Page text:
There is nothing new in football to faze Jose Mourinho after the Chelsea boss insisted he had seen it all.
The 50-year-old Portuguese is in his second spell at Chelsea, seeking to win his third Barclays Premier League title, after a near-six-year absence.
Winning the Premier League this season would be a greater feat than winning Chelsea's first title in 50 years in 2004/05, Mourinho believes, as he must oversee a squad transition at the Blues.
He said: "I always said my job this time would be a different job profile. I do my work the best I can.
"I came here to give my best, knowing that this team and this squad couldn't be ready to achieve what people probably think we have to achieve.
"I'm at the stage of my career, probably the best moment of my career, which is being still a young manager but already with years and years of experience, where nothing is new for me in football.
"Everything that happens to me feels like deja vu. It has happened to me before, for sure. I'm cool, I'm normal."
Carlo Ancelotti is the only Chelsea boss to have delivered a Premier League title since Mourinho's departure and so many have tried and failed that some have suggested the manager's office should be fitted with a revolving door.
Mourinho, whose side lost to Basle on Tuesday, knows he is not immune to the prospect of leaving Chelsea for a second time.
"When you are the type of personality that puts pressure on yourself, I don't think you need to be worried about anything else," Mourinho said.
"I'm the kind of guy that year after year, title after title, I don't change. I lose, I'm not happy. We don't play well, I'm not happy.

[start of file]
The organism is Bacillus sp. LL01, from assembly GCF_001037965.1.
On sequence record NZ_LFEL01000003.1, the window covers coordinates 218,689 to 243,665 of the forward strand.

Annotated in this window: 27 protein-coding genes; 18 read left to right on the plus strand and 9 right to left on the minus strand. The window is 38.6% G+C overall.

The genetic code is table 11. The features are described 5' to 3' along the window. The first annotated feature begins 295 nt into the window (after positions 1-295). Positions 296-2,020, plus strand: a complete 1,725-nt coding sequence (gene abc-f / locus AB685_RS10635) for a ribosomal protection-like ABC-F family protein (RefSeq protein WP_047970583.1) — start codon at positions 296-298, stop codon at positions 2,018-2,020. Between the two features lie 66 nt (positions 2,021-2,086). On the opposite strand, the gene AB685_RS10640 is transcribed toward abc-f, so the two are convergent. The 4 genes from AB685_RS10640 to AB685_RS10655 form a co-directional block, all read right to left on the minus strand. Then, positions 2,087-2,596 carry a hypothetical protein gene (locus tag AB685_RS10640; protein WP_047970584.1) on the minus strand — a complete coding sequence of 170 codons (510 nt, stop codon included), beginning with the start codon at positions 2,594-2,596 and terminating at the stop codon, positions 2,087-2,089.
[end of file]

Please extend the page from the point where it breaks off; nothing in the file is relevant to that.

"I lose, I want the next match. I lose, I want the next training session to try to improve."
December will be a key test of Chelsea's title credentials.
Nine matches, beginning at home to Southampton in Sunday's first of seven Premier League games in the month.
Many teams at Stamford Bridge opt for a defensive approach.
Mourinho wants Southampton to stay true to the style which has rewarded them so well so far this season.
He said: "The game is about two teams. Maybe they think they come to play that game and they can't do it, because we don't allow them to do it.
"Or maybe they think because we're at home we are going to dominate, we are going to make a game only in one direction. And they come here and they don't allow us to do it. You never know."
Asked his preference, Mourinho added: "I want them to come."
Mauricio Pochettino has been praised for his job at Southampton in the 11 months since he replaced Nigel Adkins as boss.
Mourinho added to the plaudits.
"He has a dream job," the Chelsea boss said.
"Good players, a good club, big trust, big stability, no pressure.
"(If Southampton) finish fifth or sixth, incredible job. Finish seventh or eighth, good job.
"He has a very good job."
Mourinho also backed striker Dani Osvaldo to perform in England, despite Southampton's £15million striker scoring just once so far since his move from Roma.
Mourinho added: "He's a good player. I was with him in Italy, also in Spain. He's following me.
"It's very difficult this country, especially for strikers. Sometimes they come and they adapt immediately.
"But normally it's not an easy country for a foreign striker to come and immediately to do it."